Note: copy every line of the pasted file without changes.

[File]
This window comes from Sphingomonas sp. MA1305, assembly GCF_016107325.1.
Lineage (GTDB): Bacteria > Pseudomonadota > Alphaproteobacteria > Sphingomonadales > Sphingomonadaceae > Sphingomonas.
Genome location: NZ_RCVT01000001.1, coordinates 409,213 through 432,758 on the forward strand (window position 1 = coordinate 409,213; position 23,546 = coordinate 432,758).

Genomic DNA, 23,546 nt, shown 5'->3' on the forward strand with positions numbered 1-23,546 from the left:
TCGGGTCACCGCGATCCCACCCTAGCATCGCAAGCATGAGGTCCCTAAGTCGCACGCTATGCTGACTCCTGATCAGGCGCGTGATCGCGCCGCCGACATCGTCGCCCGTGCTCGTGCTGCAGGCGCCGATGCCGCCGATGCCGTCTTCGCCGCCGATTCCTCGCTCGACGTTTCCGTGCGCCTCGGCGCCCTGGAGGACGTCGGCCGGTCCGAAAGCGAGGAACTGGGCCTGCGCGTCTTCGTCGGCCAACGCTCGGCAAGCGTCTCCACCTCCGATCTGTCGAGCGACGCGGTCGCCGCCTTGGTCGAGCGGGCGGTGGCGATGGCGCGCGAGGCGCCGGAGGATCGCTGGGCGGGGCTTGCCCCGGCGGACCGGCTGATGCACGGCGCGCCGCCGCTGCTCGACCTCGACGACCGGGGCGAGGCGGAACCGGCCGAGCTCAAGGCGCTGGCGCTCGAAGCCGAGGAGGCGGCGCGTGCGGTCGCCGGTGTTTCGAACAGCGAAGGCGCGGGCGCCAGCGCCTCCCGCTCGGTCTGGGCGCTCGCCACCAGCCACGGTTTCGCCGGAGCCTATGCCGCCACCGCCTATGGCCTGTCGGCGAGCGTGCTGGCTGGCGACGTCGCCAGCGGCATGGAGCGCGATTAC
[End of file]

This window comes from Sphingomonas sp. MA1305, assembly GCF_016107325.1.
Lineage (GTDB): Bacteria > Pseudomonadota > Alphaproteobacteria > Sphingomonadales > Sphingomonadaceae > Sphingomonas.
Genome location: NZ_RCVT01000001.1, coordinates 409,213 through 432,758 on the forward strand (window position 1 = coordinate 409,213; position 23,546 = coordinate 432,758).

Genomic DNA, 23,546 nt, shown 5'->3' on the forward strand with positions numbered 1-23,546 from the left:
TCGGGTCACCGCGATCCCACCCTAGCATCGCAAGCATGAGGTCCCTAAGTCGCACGCTATGCTGACTCCTGATCAGGCGCGTGATCGCGCCGCCGACATCGTCGCCCGTGCTCGTGCTGCAGGCGCCGATGCCGCCGATGCCGTCTTCGCCGCCGATTCCTCGCTCGACGTTTCCGTGCGCCTCGGCGCCCTGGAGGACGTCGGCCGGTCCGAAAGCGAGGAACTGGGCCTGCGCGTCTTCGTCGGCCAACGCTCGGCAAGCGTCTCCACCTCCGATCTGTCGAGCGACGCGGTCGCCGCCTTGGTCGAGCGGGCGGTGGCGATGGCGCGCGAGGCGCCGGAGGATCGCTGGGCGGGGCTTGCCCCGGCGGACCGGCTGATGCACGGCGCGCCGCCGCTGCTCGACCTCGACGACCGGGGCGAGGCGGAACCGGCCGAGCTCAAGGCGCTGGCGCTCGAAGCCGAGGAGGCGGCGCGTGCGGTCGCCGGTGTTTCGAACAGCGAAGGCGCGGGCGCCAGCGCCTCCCGCTCGGTCTGGGCGCTCGCCACCAGCCACGGTTTCGCCGGAGCCTATGCCGCCACCGCCTATGGCCTGTCGGCGAGCGTGCTGGCTGGCGACGTCGCCAGCGGCATGGAGCGCGATTAC